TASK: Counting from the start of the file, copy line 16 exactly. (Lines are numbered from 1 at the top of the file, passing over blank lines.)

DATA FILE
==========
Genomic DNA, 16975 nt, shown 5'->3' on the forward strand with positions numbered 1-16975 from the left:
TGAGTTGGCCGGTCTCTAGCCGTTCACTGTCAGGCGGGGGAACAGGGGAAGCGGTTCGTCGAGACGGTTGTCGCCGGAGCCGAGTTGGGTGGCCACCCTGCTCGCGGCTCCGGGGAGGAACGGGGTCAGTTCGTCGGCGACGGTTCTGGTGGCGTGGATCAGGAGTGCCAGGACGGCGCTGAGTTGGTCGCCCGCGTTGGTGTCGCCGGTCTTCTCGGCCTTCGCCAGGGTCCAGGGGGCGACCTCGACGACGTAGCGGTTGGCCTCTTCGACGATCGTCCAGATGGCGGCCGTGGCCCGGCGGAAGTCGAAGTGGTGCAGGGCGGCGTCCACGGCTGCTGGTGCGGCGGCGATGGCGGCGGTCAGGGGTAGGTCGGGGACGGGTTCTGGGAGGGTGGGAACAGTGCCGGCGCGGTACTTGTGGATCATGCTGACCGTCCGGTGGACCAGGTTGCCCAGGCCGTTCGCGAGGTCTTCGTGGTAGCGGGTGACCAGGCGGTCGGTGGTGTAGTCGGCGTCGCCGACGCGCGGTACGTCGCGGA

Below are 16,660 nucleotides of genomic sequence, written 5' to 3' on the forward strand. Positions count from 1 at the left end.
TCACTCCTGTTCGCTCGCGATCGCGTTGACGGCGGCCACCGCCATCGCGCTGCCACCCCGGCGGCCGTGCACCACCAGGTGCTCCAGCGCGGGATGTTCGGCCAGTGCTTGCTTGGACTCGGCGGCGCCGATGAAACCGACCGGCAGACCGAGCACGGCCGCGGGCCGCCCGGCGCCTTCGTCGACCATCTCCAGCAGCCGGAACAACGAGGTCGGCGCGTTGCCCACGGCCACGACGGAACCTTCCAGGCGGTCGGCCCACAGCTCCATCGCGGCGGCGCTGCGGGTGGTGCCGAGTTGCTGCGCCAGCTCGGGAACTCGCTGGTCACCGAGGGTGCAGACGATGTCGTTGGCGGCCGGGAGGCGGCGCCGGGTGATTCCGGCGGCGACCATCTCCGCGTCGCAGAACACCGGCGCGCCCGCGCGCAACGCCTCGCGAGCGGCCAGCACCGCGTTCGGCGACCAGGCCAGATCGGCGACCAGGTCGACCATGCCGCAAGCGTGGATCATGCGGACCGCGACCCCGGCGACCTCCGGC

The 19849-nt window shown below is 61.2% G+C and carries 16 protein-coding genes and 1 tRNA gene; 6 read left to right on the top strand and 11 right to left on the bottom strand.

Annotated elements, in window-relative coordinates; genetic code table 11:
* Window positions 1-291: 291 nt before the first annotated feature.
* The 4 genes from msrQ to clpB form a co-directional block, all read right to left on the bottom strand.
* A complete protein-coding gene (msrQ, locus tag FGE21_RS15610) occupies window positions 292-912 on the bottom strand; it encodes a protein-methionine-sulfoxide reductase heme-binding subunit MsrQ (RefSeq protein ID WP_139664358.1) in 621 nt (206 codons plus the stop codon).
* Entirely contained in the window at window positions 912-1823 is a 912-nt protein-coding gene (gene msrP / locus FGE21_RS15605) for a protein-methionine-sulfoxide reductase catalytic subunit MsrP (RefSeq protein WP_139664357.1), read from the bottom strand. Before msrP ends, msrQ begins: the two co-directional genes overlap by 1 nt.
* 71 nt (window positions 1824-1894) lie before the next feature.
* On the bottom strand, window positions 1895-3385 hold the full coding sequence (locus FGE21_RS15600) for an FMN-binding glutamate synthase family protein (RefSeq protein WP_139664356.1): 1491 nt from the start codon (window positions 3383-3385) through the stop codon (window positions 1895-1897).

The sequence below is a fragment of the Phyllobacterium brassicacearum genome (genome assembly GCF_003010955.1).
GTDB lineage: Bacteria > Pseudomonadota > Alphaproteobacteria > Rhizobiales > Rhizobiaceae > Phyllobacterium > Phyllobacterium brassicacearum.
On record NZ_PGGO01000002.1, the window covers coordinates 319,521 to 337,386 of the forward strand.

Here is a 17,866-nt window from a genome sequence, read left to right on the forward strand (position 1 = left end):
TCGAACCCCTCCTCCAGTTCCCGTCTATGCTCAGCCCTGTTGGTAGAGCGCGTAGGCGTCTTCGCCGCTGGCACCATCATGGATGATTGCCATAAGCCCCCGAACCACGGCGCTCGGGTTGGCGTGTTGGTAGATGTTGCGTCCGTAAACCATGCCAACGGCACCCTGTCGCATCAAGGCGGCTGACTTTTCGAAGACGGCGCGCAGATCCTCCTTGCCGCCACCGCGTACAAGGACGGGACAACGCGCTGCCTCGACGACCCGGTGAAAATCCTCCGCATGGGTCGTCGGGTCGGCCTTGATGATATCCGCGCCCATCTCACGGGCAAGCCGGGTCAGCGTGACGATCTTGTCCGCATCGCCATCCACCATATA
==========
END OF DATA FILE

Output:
Here is a 17,866-nt window from a genome sequence, read left to right on the forward strand (position 1 = left end):